TechDump: The Electronic Waste Land

During a recent visit to TechDump‘s St. Paul location, 17-year-old Julian and 11-year-old Dylan got a tour by CEO Amanda LaGrange. She offered a snapshot of what the company does with massive mounds of e-waste, and why.

You can’t throw old electronics in the trash as you would normal trash. That’s because electronics contain hazardous materials like lead, cadmium and mercury. These contaminate our air, soil and water. On the other hand, electronic waste also contains valuable resources that otherwise go to waste when discarded improperly — like gold.

Older models especially used more precious minerals in its larger components.

Step 1: Collection

  • Residents can drop off electronic waste at TechDump’s Golden Valley or St. Paul locations, 8:30am-4:30pm, Monday through Friday. They will erase personal data from computers.
  • Recycling events are held at set locations for easy, tax-deductible dropoffs.
  • Pickups can also be arranged for free — for those with at least 10 computers — or for a fee.
  • NOTE that some electronic items that are difficult to refurbish or recycle require a fee to take them off your hands, such as old cathode-tube TVs, printers and microwaves. See their list here.
  • TechDump does not take appliances. Better Futures Enterprises (air-conditioners, lighting, kitchen/bathroom appliances, cabinets, flooring, etc.) and Best Buy (cleaners, fans, hair dryers, certain batteries, CDs/DVDs, video games, cameras, car navigation systems) are other good options to consider.
Many people throw away smaller items, like cell phones, tablets and ipads. Many of these can be refurbished and sold by TechDump, to offset operating costs. All private data is destroyed before being recycled. “We typically like everything that has a battery or a cord. Servers and switches, we like those too.”

 

Step 2: Processing

TechDump is a division of Jobs Foundation, a 501(c)(3) nonprofit that provides stable jobs to economically disadvantaged adults who are trained with marketable job skills and earn a pathway to self-sufficiency. These trained processors separate electronics as it comes in, sort the material into groups (i.e. plastics, glass, metals, circuit boards, etc.), and move the components to the appropriate next station.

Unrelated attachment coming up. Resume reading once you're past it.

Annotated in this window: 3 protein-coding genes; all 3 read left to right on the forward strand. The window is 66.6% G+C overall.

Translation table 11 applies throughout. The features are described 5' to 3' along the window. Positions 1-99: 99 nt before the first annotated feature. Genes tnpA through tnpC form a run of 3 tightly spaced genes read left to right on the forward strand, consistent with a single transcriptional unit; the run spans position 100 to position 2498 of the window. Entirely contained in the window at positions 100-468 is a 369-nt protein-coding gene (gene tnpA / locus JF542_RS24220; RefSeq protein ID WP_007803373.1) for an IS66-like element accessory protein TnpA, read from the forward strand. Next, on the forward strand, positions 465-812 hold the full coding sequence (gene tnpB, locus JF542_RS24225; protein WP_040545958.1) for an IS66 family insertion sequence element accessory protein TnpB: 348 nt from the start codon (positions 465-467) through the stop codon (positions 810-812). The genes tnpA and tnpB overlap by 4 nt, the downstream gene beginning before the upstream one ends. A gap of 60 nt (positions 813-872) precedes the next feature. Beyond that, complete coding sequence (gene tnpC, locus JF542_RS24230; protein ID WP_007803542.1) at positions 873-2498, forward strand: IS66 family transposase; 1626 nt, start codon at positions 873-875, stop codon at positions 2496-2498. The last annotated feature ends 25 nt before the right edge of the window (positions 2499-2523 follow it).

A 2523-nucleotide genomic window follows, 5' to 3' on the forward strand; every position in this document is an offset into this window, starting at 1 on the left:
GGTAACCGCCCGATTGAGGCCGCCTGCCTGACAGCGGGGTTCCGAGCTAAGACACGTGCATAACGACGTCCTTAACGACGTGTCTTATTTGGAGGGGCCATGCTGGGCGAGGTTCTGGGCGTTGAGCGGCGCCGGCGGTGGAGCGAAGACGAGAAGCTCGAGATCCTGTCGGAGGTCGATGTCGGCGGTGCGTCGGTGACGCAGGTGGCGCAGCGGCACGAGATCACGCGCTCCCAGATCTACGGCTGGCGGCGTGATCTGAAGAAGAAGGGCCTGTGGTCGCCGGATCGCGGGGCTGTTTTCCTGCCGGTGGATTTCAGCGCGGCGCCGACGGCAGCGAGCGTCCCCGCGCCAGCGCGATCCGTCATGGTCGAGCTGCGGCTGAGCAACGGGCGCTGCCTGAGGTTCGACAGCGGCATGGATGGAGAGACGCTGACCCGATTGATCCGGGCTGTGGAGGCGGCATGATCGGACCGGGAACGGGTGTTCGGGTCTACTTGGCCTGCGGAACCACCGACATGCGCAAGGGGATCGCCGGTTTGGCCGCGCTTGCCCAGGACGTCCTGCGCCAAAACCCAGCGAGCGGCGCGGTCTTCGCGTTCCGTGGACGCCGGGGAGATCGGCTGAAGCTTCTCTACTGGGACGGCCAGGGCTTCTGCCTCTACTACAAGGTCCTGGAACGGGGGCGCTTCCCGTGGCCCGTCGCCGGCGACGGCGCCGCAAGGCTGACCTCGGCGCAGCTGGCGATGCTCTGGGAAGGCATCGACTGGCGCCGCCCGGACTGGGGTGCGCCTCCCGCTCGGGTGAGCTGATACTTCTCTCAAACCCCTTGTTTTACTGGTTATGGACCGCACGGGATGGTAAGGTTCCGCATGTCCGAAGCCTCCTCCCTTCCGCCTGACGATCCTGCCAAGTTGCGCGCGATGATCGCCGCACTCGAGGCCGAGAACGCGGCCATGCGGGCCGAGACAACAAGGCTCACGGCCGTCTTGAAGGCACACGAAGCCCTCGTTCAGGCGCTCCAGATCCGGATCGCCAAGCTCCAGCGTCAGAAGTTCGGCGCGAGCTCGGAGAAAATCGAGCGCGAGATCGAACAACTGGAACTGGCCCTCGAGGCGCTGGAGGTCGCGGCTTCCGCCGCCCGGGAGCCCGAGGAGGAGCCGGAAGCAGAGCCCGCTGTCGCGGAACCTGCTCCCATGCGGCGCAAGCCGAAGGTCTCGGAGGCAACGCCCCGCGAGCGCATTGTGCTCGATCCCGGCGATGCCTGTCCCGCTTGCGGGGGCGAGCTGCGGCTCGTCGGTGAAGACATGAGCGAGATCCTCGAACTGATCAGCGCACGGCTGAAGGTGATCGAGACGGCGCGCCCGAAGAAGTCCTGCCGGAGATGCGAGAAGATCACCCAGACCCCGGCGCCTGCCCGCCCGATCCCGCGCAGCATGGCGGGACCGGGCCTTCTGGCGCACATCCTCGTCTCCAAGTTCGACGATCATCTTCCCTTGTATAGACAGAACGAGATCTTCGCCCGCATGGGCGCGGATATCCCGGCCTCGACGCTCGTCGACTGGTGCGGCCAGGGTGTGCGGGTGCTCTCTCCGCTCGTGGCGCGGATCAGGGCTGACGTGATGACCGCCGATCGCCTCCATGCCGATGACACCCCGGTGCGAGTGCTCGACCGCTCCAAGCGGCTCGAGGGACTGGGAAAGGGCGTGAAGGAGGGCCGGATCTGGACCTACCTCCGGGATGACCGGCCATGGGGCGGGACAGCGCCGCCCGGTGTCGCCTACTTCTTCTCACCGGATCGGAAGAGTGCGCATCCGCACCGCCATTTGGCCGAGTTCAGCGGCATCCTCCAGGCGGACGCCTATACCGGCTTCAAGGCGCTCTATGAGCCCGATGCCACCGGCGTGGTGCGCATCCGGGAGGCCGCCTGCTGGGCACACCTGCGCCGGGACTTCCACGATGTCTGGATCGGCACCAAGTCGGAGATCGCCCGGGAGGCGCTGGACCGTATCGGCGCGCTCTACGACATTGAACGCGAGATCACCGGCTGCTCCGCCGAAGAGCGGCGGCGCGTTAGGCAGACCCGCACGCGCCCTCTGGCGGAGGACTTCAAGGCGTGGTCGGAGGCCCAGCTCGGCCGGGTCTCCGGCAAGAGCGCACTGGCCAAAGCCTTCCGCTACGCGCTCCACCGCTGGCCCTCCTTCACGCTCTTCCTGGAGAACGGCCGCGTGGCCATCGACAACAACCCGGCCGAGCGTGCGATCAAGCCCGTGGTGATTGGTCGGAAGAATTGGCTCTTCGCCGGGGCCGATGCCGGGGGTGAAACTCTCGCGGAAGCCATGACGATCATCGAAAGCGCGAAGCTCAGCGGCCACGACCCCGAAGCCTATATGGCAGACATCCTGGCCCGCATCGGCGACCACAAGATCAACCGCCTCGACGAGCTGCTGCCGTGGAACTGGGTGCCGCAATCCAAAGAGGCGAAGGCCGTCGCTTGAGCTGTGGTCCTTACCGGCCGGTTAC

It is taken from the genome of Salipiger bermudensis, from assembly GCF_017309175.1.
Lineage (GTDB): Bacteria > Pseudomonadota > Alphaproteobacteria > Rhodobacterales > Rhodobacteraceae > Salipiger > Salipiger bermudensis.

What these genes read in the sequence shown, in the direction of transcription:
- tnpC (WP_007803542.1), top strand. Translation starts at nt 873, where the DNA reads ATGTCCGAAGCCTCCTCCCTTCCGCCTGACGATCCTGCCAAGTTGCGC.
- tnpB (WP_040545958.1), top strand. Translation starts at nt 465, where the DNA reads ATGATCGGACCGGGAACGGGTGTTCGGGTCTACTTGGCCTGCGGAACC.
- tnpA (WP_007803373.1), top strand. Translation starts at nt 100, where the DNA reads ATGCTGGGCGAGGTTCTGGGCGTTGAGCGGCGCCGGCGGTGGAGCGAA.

Processors are taught to spot quality — ranking components as low, medium or high grade. A common practice in the electronics business is “planned obsolescence” — planning and designing a product so it will become obsolete, or break, within a certain time frame — so that consumers buy more. As a result, older computers generally have parts that work well in newer models.

TechDump Tip: By reading reviews, and understanding more about the electronic you’re planning on buying, you can avoid products built with planned obsolescence in mind.

Step 3: Refurbishing

Many electronics have been discarded simply for a newer model, and can be restored as powerful first computers for kids, cost-effective electronics for small businesses, or starter equipment at non-profits. Find TechDump’s list of inventory here, which comes with a 30-day money-back guarantee.

Why Buy Used at TechDump?

  • “Our reformatted, refurbished electronics are much more affordable than unopened originals, but many of them are just as powerful.”
  • “Manufacturing, packaging and transporting electronics is a very energy-intensive process. When you skip the electronics stores and buy a product that’s already in circulation, you spare the planet from unnecessary greenhouse gases.”
  • “We give each item a letter grade that tells you its overall condition, and we also provide detailed information about its features, imperfections, operating system and any recent upgrades. You’ll know exactly what to expect.”

Step 4: Recycling

If an item can’t be fixed up and resold at TechDump’s Golden Valley location, the Recycler dismantles the components and uses refining methods to bring the components into their purest and raw form for re-use purposes.

We saw a nicely compacted 685-pound bale of plastic bits that will ultimately be sold as a commodity for melting into pellets and re-use.

Here is a good article by Popular Science that explains where the bits of plastic, metal and computer chips go.

“Plastic usually gets sold to manufacturers in China to be used in other electronics. Metals extracted from recycled products usually stay closer to home because the U.S. still has lots of domestic uses and manufacturing facilities for metal. Elements like rare earth metals, used in many electronics, are much easier to exact from our recycled electronics than from the earth itself.”


Did You Know?

Information from TechDump

  • The average American will buy a new phone after every 18 months. This results in at least 100 million phones discarded every year. Up to 80% of materials used in cell phones can be recycled and reused.
  • One recycled cell phone saves enough energy to charge a laptop for about 44 hours. If recycled, the cell phones we erroneously throw in the trash could produce enough energy to power over 24,000 homes a year.
  • Cell phones are made of valuable and scarce minerals. From one million recycled cell phones, we can recover 35,274 pounds of copper, 772 pounds of silver, 75 pounds of gold and 33 pounds of palladium.
  • Incorrect disposal of electronics is so harmful to the environment, it’s illegal in Minnesota and many other states.

CEO Amanda LaGrange will be featured at our November 14 “Sustainable We” forum about the life cycle of waste. Join us in the group discussion as we explore ideas for a more sustainable future together!

Learn more about the “Sustainable We” forum here.


Related Resources

 

 

 

Facebooktwittergoogle_plusmail

Leave a Reply

Your email address will not be published. Required fields are marked *